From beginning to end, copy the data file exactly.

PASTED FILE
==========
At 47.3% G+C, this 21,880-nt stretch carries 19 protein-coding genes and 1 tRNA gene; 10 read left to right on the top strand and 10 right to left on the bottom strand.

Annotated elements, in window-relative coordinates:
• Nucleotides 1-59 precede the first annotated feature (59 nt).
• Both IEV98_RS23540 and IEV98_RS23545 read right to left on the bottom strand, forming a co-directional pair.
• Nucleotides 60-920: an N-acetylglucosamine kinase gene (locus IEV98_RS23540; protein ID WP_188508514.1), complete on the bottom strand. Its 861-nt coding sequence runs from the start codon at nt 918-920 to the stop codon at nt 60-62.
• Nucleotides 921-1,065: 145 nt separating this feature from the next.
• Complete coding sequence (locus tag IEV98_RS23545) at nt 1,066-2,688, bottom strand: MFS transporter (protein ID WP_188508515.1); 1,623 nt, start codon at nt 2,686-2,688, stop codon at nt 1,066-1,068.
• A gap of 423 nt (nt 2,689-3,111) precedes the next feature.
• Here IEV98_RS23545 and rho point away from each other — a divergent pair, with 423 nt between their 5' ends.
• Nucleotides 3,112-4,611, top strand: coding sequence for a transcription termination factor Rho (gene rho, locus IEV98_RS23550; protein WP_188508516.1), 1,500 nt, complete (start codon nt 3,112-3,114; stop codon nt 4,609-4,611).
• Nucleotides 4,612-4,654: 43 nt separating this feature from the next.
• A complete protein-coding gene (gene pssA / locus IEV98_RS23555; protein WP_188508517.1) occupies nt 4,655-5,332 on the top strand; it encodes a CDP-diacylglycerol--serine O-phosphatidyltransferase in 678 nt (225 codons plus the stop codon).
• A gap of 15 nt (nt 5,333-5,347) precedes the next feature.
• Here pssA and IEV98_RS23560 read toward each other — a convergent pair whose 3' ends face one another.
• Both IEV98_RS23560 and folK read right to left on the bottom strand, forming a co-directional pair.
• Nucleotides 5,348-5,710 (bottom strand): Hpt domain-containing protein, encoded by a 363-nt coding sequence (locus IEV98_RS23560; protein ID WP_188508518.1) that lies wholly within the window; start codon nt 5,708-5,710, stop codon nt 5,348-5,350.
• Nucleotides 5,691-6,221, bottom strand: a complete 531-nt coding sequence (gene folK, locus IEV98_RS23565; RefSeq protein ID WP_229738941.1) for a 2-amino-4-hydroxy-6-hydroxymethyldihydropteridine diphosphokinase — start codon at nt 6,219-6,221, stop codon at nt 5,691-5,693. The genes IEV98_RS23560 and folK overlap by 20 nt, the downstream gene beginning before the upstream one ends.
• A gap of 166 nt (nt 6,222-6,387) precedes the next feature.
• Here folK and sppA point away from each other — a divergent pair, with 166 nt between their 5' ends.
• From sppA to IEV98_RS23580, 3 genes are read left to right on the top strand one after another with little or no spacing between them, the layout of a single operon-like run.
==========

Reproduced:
At 47.3% G+C, this 21,880-nt stretch carries 19 protein-coding genes and 1 tRNA gene; 10 read left to right on the top strand and 10 right to left on the bottom strand.

Annotated elements, in window-relative coordinates:
• Nucleotides 1-59 precede the first annotated feature (59 nt).
• Both IEV98_RS23540 and IEV98_RS23545 read right to left on the bottom strand, forming a co-directional pair.
• Nucleotides 60-920: an N-acetylglucosamine kinase gene (locus IEV98_RS23540; protein ID WP_188508514.1), complete on the bottom strand. Its 861-nt coding sequence runs from the start codon at nt 918-920 to the stop codon at nt 60-62.
• Nucleotides 921-1,065: 145 nt separating this feature from the next.
• Complete coding sequence (locus tag IEV98_RS23545) at nt 1,066-2,688, bottom strand: MFS transporter (protein ID WP_188508515.1); 1,623 nt, start codon at nt 2,686-2,688, stop codon at nt 1,066-1,068.
• A gap of 423 nt (nt 2,689-3,111) precedes the next feature.
• Here IEV98_RS23545 and rho point away from each other — a divergent pair, with 423 nt between their 5' ends.
• Nucleotides 3,112-4,611, top strand: coding sequence for a transcription termination factor Rho (gene rho, locus IEV98_RS23550; protein WP_188508516.1), 1,500 nt, complete (start codon nt 3,112-3,114; stop codon nt 4,609-4,611).
• Nucleotides 4,612-4,654: 43 nt separating this feature from the next.
• A complete protein-coding gene (gene pssA / locus IEV98_RS23555; protein WP_188508517.1) occupies nt 4,655-5,332 on the top strand; it encodes a CDP-diacylglycerol--serine O-phosphatidyltransferase in 678 nt (225 codons plus the stop codon).
• A gap of 15 nt (nt 5,333-5,347) precedes the next feature.
• Here pssA and IEV98_RS23560 read toward each other — a convergent pair whose 3' ends face one another.
• Both IEV98_RS23560 and folK read right to left on the bottom strand, forming a co-directional pair.
• Nucleotides 5,348-5,710 (bottom strand): Hpt domain-containing protein, encoded by a 363-nt coding sequence (locus IEV98_RS23560; protein ID WP_188508518.1) that lies wholly within the window; start codon nt 5,708-5,710, stop codon nt 5,348-5,350.
• Nucleotides 5,691-6,221, bottom strand: a complete 531-nt coding sequence (gene folK, locus IEV98_RS23565; RefSeq protein ID WP_229738941.1) for a 2-amino-4-hydroxy-6-hydroxymethyldihydropteridine diphosphokinase — start codon at nt 6,219-6,221, stop codon at nt 5,691-5,693. The genes IEV98_RS23560 and folK overlap by 20 nt, the downstream gene beginning before the upstream one ends.
• A gap of 166 nt (nt 6,222-6,387) precedes the next feature.
• Here folK and sppA point away from each other — a divergent pair, with 166 nt between their 5' ends.
• From sppA to IEV98_RS23580, 3 genes are read left to right on the top strand one after another with little or no spacing between them, the layout of a single operon-like run.